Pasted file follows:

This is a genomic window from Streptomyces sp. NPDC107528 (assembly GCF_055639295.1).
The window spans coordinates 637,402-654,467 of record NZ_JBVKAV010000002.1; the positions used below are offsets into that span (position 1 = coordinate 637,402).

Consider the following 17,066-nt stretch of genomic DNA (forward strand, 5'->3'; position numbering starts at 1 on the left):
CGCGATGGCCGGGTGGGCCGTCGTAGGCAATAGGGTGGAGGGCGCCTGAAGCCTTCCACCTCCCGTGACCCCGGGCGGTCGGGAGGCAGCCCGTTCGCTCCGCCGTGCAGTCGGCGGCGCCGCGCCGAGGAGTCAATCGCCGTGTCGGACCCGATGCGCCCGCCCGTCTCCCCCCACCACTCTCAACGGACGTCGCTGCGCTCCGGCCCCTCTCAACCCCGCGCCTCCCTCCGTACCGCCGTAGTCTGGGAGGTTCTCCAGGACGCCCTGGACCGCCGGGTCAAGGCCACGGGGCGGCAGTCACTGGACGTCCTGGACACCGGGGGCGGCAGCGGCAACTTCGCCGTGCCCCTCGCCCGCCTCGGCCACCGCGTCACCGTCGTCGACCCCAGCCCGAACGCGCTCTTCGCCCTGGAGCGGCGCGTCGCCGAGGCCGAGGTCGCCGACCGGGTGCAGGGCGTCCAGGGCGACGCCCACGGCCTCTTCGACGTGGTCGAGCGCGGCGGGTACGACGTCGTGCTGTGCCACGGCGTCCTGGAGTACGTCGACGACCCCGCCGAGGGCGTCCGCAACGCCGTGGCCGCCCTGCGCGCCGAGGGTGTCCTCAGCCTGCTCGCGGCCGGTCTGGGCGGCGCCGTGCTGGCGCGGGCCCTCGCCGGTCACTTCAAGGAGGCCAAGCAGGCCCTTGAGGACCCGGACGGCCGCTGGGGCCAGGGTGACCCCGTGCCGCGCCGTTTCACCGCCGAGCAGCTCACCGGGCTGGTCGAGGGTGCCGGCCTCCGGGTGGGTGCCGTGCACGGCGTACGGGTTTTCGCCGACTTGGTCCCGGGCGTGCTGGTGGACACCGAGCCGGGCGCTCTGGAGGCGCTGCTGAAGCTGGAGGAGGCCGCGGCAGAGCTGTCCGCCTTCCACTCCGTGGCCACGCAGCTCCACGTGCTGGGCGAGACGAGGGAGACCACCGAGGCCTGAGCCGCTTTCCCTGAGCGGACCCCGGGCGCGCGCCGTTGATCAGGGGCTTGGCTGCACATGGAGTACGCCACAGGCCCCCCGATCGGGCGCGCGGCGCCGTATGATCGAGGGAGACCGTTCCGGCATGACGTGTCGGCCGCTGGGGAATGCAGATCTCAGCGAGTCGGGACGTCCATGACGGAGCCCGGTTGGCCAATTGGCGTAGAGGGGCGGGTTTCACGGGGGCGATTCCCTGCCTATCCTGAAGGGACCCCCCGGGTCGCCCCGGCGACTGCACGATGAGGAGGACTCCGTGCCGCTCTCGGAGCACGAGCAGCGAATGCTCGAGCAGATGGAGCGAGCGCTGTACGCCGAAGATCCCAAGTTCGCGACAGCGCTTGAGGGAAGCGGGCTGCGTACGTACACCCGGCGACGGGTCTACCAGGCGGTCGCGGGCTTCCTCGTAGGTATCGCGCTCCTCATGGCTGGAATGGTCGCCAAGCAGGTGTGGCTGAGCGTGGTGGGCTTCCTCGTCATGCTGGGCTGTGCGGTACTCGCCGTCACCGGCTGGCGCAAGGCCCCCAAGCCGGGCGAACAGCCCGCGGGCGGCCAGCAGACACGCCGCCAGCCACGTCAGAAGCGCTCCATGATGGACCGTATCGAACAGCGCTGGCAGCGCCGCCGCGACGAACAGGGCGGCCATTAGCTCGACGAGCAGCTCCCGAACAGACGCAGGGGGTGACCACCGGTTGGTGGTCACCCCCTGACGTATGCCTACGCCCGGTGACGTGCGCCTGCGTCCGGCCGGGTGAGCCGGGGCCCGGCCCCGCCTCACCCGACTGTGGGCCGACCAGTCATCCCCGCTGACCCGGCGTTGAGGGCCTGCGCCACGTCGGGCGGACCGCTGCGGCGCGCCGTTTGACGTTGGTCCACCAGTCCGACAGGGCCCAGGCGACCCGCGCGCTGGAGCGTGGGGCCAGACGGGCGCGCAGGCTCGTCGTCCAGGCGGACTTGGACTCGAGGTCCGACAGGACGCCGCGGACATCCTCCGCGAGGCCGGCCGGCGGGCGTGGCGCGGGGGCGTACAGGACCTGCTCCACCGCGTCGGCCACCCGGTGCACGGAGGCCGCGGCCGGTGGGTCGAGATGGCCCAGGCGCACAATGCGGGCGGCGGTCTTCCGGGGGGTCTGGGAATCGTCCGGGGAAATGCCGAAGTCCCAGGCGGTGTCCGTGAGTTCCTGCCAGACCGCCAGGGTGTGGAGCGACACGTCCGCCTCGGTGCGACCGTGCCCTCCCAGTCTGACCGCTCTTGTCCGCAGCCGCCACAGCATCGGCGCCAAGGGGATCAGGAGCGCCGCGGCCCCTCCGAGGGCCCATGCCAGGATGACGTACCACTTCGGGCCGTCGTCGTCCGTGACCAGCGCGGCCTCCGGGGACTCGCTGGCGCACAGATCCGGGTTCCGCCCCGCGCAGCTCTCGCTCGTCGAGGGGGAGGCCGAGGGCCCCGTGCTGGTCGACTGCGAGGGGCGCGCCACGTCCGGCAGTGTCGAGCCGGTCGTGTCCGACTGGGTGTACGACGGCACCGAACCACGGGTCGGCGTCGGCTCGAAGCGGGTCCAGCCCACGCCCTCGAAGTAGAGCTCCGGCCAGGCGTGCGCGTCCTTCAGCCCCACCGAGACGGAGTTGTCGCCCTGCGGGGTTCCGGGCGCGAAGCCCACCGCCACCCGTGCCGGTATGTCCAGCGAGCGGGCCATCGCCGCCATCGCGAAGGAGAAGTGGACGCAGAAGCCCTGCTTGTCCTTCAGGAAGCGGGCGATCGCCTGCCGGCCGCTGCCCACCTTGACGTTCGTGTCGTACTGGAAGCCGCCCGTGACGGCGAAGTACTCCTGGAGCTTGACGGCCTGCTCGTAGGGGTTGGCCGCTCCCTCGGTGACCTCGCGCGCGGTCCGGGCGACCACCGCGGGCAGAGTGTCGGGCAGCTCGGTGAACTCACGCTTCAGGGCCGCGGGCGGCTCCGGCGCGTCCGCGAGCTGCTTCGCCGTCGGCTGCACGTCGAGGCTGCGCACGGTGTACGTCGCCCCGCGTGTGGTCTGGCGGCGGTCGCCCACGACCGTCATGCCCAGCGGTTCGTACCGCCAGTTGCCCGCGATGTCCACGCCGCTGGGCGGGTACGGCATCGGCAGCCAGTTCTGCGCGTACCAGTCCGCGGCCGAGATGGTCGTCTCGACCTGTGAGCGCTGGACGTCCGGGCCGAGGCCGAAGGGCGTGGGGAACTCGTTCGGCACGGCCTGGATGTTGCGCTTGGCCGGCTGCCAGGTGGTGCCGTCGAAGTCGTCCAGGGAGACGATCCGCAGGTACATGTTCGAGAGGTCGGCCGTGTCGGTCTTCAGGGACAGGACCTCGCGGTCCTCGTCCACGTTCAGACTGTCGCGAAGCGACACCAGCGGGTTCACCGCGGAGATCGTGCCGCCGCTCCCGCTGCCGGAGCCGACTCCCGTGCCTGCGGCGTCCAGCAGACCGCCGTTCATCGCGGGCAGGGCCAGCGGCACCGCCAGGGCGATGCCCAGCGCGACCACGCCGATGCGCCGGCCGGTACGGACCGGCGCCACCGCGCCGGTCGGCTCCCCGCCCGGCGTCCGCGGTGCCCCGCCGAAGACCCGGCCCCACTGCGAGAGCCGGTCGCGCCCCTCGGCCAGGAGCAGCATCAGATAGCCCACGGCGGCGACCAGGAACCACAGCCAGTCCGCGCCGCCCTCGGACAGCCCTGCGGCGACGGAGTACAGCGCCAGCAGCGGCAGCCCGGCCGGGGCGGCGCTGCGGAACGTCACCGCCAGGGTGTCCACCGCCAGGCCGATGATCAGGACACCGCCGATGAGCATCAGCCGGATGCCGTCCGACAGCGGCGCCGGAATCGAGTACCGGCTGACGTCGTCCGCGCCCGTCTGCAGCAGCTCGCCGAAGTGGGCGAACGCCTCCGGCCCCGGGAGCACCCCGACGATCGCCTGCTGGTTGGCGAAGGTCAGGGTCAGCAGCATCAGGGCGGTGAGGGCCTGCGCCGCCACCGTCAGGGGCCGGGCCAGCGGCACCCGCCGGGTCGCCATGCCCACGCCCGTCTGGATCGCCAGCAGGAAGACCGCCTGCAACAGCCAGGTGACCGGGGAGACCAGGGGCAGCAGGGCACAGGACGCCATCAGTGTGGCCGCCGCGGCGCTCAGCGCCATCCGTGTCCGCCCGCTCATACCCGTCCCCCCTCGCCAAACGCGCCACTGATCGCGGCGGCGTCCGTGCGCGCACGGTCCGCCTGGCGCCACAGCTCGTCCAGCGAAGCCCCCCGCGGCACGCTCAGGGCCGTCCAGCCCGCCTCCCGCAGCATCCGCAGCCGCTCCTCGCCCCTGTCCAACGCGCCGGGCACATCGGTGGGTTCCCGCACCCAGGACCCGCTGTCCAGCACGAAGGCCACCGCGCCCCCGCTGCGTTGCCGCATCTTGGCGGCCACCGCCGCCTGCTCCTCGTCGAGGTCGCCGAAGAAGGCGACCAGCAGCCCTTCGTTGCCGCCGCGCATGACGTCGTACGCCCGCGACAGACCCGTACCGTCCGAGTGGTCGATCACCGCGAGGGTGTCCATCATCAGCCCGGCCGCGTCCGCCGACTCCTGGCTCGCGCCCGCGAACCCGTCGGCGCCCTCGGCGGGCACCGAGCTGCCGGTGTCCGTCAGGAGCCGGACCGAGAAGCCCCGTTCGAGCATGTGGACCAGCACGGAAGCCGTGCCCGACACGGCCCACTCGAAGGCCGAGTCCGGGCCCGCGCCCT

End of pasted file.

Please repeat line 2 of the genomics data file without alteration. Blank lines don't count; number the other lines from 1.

The window spans coordinates 637,402-654,467 of record NZ_JBVKAV010000002.1; the positions used below are offsets into that span (position 1 = coordinate 637,402).